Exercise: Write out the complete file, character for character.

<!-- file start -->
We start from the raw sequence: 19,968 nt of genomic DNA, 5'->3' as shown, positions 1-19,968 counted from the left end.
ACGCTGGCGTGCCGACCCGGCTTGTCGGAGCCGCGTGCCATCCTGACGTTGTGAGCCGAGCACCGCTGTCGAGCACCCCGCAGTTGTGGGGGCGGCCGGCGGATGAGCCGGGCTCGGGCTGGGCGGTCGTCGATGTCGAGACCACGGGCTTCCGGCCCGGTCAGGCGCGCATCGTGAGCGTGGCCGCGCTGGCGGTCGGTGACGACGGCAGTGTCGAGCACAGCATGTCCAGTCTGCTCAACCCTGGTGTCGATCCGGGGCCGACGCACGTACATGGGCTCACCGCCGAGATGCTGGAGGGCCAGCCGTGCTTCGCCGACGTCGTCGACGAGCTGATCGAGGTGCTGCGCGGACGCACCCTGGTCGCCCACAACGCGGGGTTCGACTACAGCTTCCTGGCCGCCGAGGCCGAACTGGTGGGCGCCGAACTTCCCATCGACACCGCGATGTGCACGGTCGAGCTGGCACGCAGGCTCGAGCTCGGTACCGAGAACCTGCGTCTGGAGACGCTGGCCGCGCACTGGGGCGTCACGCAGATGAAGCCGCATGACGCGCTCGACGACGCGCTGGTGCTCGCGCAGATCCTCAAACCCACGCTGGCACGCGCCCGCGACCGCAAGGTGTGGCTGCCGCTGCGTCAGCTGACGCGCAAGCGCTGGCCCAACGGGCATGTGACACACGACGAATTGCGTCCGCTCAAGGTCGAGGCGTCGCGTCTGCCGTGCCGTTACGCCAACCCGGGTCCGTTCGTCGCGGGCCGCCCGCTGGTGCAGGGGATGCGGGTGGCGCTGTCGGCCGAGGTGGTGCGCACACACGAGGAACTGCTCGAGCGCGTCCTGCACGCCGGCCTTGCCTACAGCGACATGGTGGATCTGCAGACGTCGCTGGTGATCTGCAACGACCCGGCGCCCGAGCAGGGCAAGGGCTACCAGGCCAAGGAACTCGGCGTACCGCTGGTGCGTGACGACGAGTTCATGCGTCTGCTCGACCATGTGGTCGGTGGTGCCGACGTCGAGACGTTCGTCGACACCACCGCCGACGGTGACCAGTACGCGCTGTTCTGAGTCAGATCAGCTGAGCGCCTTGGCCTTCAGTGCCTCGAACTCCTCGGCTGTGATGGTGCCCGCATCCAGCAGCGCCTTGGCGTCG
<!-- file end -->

We start from the raw sequence: 19,968 nt of genomic DNA, 5'->3' as shown, positions 1-19,968 counted from the left end.
ACGCTGGCGTGCCGACCCGGCTTGTCGGAGCCGCGTGCCATCCTGACGTTGTGAGCCGAGCACCGCTGTCGAGCACCCCGCAGTTGTGGGGGCGGCCGGCGGATGAGCCGGGCTCGGGCTGGGCGGTCGTCGATGTCGAGACCACGGGCTTCCGGCCCGGTCAGGCGCGCATCGTGAGCGTGGCCGCGCTGGCGGTCGGTGACGACGGCAGTGTCGAGCACAGCATGTCCAGTCTGCTCAACCCTGGTGTCGATCCGGGGCCGACGCACGTACATGGGCTCACCGCCGAGATGCTGGAGGGCCAGCCGTGCTTCGCCGACGTCGTCGACGAGCTGATCGAGGTGCTGCGCGGACGCACCCTGGTCGCCCACAACGCGGGGTTCGACTACAGCTTCCTGGCCGCCGAGGCCGAACTGGTGGGCGCCGAACTTCCCATCGACACCGCGATGTGCACGGTCGAGCTGGCACGCAGGCTCGAGCTCGGTACCGAGAACCTGCGTCTGGAGACGCTGGCCGCGCACTGGGGCGTCACGCAGATGAAGCCGCATGACGCGCTCGACGACGCGCTGGTGCTCGCGCAGATCCTCAAACCCACGCTGGCACGCGCCCGCGACCGCAAGGTGTGGCTGCCGCTGCGTCAGCTGACGCGCAAGCGCTGGCCCAACGGGCATGTGACACACGACGAATTGCGTCCGCTCAAGGTCGAGGCGTCGCGTCTGCCGTGCCGTTACGCCAACCCGGGTCCGTTCGTCGCGGGCCGCCCGCTGGTGCAGGGGATGCGGGTGGCGCTGTCGGCCGAGGTGGTGCGCACACACGAGGAACTGCTCGAGCGCGTCCTGCACGCCGGCCTTGCCTACAGCGACATGGTGGATCTGCAGACGTCGCTGGTGATCTGCAACGACCCGGCGCCCGAGCAGGGCAAGGGCTACCAGGCCAAGGAACTCGGCGTACCGCTGGTGCGTGACGACGAGTTCATGCGTCTGCTCGACCATGTGGTCGGTGGTGCCGACGTCGAGACGTTCGTCGACACCACCGCCGACGGTGACCAGTACGCGCTGTTCTGAGTCAGATCAGCTGAGCGCCTTGGCCTTCAGTGCCTCGAACTCCTCGGCTGTGATGGTGCCCGCATCCAGCAGCGCCTTGGCGTCG